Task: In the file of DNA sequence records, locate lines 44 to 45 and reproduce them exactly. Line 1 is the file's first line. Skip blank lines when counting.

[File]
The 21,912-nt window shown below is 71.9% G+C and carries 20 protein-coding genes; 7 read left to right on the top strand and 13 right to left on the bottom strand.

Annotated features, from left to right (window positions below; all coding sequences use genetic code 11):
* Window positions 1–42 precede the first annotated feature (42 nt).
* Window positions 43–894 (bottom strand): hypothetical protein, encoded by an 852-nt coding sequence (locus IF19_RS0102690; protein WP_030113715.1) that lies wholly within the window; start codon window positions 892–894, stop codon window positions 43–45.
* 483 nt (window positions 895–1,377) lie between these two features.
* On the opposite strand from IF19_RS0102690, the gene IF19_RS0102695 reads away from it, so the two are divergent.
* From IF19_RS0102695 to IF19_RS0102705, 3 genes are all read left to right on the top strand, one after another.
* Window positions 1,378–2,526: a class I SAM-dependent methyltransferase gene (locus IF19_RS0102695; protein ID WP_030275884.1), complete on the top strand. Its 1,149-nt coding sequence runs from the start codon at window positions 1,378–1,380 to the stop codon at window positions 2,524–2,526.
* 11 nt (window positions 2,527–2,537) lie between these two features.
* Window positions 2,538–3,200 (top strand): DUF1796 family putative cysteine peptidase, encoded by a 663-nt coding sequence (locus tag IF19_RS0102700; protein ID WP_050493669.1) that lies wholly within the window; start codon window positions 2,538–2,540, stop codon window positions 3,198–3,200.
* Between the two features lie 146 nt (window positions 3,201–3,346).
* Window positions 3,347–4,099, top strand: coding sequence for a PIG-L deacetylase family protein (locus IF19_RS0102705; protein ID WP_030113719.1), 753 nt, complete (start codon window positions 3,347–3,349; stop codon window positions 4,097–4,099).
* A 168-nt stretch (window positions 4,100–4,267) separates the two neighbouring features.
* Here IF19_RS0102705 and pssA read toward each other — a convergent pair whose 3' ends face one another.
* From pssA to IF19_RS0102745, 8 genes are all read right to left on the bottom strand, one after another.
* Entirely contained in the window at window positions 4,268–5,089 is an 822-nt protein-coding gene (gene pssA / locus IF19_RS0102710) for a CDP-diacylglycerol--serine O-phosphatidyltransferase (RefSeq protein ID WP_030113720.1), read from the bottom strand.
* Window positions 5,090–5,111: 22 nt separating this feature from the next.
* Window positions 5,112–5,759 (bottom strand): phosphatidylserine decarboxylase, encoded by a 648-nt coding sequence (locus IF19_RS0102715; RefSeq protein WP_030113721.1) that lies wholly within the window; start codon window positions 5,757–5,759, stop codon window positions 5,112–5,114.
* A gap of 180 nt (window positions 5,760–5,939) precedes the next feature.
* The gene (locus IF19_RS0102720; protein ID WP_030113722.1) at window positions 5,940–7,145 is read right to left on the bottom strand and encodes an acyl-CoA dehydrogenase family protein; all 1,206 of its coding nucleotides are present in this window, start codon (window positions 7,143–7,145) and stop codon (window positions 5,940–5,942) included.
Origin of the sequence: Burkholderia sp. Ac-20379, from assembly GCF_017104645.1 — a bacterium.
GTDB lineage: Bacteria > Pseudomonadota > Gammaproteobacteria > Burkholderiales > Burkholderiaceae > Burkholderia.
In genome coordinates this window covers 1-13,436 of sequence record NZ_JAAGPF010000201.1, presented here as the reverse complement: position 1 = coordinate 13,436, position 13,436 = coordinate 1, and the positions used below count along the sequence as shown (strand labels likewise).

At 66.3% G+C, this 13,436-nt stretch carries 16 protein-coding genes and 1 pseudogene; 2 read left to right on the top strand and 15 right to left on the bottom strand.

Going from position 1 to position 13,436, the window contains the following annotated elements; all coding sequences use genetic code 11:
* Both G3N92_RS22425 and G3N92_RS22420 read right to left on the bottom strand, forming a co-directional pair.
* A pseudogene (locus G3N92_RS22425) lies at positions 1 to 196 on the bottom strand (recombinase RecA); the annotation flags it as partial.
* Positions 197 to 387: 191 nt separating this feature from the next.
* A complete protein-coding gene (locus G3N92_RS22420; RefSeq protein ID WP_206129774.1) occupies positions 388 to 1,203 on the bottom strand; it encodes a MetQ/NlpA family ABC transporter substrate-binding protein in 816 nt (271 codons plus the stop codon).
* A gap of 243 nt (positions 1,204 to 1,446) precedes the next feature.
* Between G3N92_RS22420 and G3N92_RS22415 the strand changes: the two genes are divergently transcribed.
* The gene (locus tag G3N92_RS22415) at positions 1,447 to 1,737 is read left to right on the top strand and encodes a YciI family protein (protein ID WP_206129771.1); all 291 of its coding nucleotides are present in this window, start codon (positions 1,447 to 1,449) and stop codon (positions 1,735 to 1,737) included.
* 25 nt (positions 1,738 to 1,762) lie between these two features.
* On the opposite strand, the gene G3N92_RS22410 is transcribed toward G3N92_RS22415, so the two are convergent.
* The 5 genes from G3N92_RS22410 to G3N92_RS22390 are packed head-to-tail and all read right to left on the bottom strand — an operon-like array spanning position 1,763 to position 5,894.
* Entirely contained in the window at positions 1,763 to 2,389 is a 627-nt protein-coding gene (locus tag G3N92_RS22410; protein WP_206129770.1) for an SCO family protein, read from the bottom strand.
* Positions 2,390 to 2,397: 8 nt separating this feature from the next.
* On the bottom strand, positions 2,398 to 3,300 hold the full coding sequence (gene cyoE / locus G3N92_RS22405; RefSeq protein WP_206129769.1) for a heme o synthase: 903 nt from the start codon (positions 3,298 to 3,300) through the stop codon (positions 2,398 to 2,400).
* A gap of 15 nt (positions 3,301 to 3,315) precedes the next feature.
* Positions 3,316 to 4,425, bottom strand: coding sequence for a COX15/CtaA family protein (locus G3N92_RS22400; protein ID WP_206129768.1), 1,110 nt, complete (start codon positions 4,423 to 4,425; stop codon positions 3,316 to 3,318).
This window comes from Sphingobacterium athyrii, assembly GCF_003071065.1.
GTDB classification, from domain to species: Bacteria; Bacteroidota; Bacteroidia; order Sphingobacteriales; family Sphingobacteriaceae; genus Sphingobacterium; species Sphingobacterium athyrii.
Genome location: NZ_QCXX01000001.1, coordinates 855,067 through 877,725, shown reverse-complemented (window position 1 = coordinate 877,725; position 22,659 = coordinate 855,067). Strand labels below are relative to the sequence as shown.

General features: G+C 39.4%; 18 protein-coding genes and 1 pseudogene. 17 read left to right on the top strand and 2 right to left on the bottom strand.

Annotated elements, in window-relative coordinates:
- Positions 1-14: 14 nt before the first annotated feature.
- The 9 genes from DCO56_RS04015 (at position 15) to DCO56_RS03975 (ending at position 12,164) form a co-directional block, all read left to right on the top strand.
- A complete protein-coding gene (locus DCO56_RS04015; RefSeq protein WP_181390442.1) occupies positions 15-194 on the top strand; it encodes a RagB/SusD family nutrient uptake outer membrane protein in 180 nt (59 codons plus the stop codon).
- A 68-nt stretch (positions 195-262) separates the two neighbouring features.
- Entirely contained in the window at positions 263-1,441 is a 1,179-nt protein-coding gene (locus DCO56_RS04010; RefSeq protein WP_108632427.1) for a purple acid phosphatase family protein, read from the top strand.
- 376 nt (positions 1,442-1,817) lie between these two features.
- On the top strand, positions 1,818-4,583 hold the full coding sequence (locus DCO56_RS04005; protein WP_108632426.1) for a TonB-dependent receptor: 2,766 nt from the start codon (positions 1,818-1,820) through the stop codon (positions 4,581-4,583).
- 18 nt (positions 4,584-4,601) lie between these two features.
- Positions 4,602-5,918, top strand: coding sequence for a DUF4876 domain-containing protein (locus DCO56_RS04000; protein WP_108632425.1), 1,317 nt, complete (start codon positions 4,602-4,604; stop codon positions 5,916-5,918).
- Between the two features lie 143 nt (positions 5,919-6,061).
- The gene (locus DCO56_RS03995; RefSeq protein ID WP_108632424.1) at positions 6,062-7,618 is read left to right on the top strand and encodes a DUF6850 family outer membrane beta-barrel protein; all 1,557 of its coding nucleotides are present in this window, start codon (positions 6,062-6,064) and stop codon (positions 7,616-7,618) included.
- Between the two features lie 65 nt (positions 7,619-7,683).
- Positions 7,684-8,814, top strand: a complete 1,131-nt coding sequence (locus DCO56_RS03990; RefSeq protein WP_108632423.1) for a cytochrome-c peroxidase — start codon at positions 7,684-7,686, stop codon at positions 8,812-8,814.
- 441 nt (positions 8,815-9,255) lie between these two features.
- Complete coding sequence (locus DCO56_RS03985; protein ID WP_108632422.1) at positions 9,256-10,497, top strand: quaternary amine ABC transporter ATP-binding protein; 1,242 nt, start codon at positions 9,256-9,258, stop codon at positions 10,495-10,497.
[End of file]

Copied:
General features: G+C 39.4%; 18 protein-coding genes and 1 pseudogene. 17 read left to right on the top strand and 2 right to left on the bottom strand.

Annotated elements, in window-relative coordinates: